This article shows how adding a downstairs toilet can be relatively simple task, and you could even gain some useful storage space. All work carried out by ukbathroomguru.com.
Prior to work beginning, a free site survey is carried out where I discuss the customers needs.
I look at the existing plumbing & drainage facilities which will affect the layout & positioning of the new downstairs toilet, as well as the boiler and /or hot water system and your consumer unit. I also take some of photos for reference for when I am pricing up the work later.
Plans are drawn up, costs, schedules and payment terms are agreed and then work begins….
PS Please see here for more information on my process.
Always put a new en suite or downstairs loo on the side of the house with the soil stack outside – It makes things much simpler in general terms.In this case the positioning of the proposed downstairs WC & washbasin coincided well with the existing plumbing & drainage of the house, so costs were kept low in this regard.
Installation process for a downstairs toilet
The existing studwork under the stairs is removed to open up the space, and this is then disposed of.
New studwork is fitted which separates the downstairs cloakroom from the storage area behind it, and provisions are made for a narrow door at the far end.
All pipework is run as required for the new fixtures – toilet, basin, radiator etc.
An oak veneer door is fitted into the made to measure door frame and door furniture is added as required. Architrive & skirting are fitted.
The existing fuse box is relocated into the new storage area so it is still accessible without getting in the way, and the opportunity is taken to upgrade it at the same time – It is recommended to do this at least every 10 years. A completion certificate is issued.
A custom made bifold door is fitted which will allow access to the storage area behind the downstairs toilet off the hall – The bifold nature of the door means that it is more convenient to open.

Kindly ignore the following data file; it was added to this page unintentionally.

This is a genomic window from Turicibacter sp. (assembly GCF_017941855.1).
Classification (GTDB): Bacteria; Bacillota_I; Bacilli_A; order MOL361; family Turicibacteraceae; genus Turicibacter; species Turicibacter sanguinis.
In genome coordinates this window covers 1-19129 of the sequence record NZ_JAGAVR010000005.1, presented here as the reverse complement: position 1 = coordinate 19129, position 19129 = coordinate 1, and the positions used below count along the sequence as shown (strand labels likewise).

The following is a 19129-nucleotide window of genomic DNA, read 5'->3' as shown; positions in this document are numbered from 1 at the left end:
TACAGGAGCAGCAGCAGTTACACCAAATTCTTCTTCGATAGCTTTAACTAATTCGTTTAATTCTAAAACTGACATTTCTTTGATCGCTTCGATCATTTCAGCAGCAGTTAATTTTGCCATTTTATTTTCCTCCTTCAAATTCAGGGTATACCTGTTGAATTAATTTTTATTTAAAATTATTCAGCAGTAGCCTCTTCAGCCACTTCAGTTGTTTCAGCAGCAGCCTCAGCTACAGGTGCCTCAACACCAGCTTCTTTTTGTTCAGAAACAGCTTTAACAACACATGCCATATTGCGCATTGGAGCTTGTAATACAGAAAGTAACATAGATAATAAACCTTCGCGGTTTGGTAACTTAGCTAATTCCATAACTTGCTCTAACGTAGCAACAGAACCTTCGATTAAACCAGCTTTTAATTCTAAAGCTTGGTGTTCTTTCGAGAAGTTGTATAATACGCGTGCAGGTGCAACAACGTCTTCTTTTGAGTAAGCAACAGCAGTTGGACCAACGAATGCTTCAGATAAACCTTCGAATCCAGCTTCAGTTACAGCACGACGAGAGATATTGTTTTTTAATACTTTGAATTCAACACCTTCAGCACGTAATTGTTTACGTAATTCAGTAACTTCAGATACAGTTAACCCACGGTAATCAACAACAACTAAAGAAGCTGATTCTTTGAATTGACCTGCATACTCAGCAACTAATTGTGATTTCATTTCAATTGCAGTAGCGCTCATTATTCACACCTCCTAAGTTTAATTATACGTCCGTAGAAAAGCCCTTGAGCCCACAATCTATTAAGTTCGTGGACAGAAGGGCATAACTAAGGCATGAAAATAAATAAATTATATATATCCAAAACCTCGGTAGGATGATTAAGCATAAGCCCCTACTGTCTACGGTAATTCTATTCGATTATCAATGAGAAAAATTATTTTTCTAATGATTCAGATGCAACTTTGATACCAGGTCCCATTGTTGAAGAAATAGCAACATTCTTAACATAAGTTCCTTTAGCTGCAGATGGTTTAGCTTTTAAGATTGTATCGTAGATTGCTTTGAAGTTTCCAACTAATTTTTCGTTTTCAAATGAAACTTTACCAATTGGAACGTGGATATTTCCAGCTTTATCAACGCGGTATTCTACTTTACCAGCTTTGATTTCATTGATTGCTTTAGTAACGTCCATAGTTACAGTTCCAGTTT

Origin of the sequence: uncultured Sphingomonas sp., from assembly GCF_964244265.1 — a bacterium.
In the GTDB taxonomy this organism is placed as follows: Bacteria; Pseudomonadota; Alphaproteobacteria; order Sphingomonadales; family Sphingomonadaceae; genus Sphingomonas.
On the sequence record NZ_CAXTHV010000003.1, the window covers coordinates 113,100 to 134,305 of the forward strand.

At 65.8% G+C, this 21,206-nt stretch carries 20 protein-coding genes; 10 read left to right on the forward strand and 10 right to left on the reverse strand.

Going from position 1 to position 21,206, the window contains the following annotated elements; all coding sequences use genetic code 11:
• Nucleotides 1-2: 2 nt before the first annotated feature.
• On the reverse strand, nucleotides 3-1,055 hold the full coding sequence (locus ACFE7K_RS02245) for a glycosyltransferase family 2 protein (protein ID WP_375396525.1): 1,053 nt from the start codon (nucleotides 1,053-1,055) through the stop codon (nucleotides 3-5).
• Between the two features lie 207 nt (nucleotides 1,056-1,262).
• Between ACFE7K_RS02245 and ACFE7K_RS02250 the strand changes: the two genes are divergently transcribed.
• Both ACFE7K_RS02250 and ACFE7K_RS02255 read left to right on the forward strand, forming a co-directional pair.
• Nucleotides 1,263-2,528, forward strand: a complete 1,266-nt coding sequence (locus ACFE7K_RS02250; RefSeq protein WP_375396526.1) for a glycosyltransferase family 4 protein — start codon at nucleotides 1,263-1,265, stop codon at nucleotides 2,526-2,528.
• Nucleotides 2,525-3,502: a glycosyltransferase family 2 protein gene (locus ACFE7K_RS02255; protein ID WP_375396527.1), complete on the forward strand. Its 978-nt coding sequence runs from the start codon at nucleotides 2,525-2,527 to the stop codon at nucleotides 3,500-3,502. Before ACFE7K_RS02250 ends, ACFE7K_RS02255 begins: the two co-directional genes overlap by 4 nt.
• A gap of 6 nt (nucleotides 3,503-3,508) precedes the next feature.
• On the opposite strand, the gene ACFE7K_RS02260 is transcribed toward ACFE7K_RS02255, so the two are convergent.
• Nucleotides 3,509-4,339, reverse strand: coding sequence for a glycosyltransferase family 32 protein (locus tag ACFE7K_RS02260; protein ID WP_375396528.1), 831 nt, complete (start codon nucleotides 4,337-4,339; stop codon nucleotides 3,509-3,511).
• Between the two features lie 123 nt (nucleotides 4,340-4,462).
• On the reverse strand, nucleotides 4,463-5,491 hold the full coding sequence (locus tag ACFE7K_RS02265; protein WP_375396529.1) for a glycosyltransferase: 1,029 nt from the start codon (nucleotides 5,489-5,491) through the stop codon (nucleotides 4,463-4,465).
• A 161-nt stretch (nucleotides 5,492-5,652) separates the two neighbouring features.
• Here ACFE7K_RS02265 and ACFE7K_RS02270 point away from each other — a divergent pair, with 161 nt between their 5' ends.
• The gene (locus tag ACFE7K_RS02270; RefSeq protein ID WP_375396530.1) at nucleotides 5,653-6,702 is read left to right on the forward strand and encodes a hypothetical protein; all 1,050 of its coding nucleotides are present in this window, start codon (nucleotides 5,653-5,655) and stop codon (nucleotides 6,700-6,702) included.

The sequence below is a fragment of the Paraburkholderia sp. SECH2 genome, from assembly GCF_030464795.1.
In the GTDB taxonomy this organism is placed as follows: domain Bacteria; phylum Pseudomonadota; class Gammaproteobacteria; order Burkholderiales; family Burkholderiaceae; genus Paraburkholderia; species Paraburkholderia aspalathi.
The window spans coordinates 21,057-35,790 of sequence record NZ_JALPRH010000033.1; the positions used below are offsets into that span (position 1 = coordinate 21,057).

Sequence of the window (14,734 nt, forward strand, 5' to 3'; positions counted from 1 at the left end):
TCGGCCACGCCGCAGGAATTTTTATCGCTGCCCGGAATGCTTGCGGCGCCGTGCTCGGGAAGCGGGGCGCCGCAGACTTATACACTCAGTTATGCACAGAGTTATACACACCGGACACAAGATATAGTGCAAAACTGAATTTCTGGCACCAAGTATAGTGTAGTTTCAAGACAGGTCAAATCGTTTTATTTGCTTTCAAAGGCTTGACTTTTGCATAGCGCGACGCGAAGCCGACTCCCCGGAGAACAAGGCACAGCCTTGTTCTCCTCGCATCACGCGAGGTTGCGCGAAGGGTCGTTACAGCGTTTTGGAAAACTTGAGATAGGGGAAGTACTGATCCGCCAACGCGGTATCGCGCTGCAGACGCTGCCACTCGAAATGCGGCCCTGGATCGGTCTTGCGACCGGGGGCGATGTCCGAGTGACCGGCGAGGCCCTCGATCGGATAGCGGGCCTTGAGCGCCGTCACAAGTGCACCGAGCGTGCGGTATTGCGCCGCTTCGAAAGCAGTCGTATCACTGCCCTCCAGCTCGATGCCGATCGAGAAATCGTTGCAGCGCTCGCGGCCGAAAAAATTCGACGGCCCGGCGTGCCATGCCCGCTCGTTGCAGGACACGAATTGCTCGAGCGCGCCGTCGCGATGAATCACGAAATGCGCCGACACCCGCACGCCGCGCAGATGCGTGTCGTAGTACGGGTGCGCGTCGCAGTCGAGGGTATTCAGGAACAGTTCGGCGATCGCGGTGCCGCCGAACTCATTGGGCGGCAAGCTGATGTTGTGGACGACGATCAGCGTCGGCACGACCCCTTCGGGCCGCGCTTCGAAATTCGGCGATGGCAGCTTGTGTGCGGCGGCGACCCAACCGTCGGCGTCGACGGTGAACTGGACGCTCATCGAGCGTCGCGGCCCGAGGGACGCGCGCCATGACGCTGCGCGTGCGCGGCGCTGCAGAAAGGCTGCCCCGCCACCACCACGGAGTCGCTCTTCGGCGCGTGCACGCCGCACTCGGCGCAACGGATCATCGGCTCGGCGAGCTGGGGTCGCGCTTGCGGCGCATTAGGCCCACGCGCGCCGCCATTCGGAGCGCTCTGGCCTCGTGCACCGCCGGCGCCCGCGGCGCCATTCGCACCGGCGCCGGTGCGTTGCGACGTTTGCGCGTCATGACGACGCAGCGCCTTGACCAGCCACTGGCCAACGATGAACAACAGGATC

Lighting is added into the ceiling as the room will be devoid of any natural light, and a switch is positioned in the new stud wall by the door. An extractor fan is also fitted and wires re-run as appropriate to conceal them in the new layout.
The walls are then insulated & boarded ready for plastering.
A vinyl floor is also fitted into the downstairs toilet prior to 2nd fix plumbing work being carried out.
The walls are skimmed and joinery work is done to complete the job such as the skirting & architraves etc. Note how the vinyl floor is completely covered for this stage of the work to protect it from splatters.
All of the plastered walls are painted once the plaster is dry, as is all the woodwork.
A small chrome towel warmer that runs off the central heating system is fitted.
A short projection (to maximise space) back to wall toilet is fitted slightly off centre in the room to avoid users catching their knees on the basin or the towel warmer.
The toilet cistern is located behind the toilet on the other side of the wall in the storage area, maximising the floorspace in this tiny room, and the waste pipe is run outside to link up to the soil pipe.
A small vanity unit & basin, combined with a mixer tap, is fitted into the corner to maximise space.
A small splashback is fitted after the installation of the basin.
Provisions are made to run an outside tap from the water supply to the basin, which you will be able to see in the pictures below.
The original cast iron soil pie is replaced with a plastic alternative to allow the new connections of the downstairs toilet to be made.
All holes in the wall are cemented up as required for a neat finish.
Utilising a small space for a downstairs toilet
An area of just 80cm x approx 120cm (excluding the storage space behind it) was used to add a vital facility to this house, as well as adding value to the property as a whole, and a storage area behind the toilet, accessible off the main hall.
Let me know if this has been helpful in the comments below.